The goal of any preventive maintenance program is to prevent equipment failure before it occurs. This is typically accomplished by way of a schedule of planned maintenance activities such as equipment checks and inspections, system overhauls at designated times, oil changes, filter changes, and so on. The benefits of performing preventive maintenance are numerous and not typically debated:

• Improved system reliability
• Increased longevity of equipment
• Decrease in replacement costs
• Decrease in downtime

That said, another way to look at the benefits of a preventive maintenance program is to think about the cost associated with NOT having a PM program. Most people recognize the benefits, but many do not recognize the costs associated with doing nothing. By neglecting to perform PM, not only will you miss out on the benefits, but you will become burdened with additional costs:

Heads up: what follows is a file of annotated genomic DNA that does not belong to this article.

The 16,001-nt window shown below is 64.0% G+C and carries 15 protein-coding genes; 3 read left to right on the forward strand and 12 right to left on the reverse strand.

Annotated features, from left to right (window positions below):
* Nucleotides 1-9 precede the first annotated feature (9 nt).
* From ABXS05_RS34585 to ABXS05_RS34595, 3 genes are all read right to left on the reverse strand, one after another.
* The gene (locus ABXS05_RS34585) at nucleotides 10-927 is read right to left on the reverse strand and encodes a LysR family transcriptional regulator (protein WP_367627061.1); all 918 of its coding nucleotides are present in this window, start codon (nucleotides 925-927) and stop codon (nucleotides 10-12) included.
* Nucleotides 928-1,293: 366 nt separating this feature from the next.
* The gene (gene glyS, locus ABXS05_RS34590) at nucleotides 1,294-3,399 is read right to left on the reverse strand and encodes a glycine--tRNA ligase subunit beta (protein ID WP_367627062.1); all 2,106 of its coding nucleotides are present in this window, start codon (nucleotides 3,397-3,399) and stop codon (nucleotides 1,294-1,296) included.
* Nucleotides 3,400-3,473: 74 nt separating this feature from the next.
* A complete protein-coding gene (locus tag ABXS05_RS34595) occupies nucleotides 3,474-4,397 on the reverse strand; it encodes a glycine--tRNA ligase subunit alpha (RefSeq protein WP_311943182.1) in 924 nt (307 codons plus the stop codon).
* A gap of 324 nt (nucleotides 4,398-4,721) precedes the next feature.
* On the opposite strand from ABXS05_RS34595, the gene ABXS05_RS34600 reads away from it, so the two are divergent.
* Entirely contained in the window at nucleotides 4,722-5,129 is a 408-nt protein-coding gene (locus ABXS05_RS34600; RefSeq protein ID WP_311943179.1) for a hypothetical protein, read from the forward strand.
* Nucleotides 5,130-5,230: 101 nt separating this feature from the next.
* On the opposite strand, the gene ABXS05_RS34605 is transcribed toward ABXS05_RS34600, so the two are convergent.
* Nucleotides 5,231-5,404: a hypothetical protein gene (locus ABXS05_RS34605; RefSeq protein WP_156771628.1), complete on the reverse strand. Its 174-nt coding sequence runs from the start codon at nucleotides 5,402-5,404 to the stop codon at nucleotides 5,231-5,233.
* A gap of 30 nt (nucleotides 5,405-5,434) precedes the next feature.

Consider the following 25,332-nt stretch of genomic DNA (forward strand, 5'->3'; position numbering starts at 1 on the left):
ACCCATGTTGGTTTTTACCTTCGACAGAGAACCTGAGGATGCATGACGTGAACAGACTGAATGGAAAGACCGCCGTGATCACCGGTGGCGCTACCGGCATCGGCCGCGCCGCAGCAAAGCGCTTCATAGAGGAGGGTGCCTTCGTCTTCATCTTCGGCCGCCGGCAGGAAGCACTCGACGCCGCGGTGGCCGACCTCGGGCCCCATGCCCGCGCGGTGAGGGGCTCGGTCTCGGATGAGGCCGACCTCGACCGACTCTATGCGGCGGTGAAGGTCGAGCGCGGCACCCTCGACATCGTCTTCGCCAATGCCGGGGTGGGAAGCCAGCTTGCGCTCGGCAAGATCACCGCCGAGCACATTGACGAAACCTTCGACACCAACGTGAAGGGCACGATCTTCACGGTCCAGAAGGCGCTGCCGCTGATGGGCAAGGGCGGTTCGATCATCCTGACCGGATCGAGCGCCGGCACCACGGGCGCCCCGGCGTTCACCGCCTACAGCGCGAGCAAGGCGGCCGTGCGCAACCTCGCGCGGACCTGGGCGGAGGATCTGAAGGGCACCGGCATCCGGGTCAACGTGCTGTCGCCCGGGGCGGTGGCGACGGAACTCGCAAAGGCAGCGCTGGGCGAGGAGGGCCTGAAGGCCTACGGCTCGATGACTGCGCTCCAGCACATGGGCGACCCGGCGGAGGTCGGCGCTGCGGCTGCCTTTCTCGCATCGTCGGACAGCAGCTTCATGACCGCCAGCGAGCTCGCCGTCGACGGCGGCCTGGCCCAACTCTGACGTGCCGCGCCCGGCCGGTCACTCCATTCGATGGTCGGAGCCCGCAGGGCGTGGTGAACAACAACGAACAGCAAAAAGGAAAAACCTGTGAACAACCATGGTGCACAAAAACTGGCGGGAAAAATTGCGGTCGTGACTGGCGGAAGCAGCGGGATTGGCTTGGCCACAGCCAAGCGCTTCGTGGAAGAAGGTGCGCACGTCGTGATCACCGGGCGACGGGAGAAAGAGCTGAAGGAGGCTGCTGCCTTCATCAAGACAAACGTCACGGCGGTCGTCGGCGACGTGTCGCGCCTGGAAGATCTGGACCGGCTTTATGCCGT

• Increased replacement/ repair costs due to more frequent failure
• Increased man hours to maintain equipment as problems arise
• Increased downtown and dissatisfaction by equipment users
• Safety risks for equipment users
• Getting fired

A lack of completion on preventive maintenance tasks leads to higher end run cost and lower NOI.

Wait….getting fired?!?!?! Yup, not doing PM could be a one way ticket to the unemployment office:

The city of Boston has just terminated 8 MBTA employees for falsifying Preventive Maintenance records associated with public transportation. Not only has this delinquency costs these folks their jobs, but it has also put the general public at risk, not to mention cost tax payers more money by ensuring that these systems will break down sooner than later and more frequently.

There are many tools available today that will help you to get started and build a PM program: It could be the difference between a promotion…and a pink slip!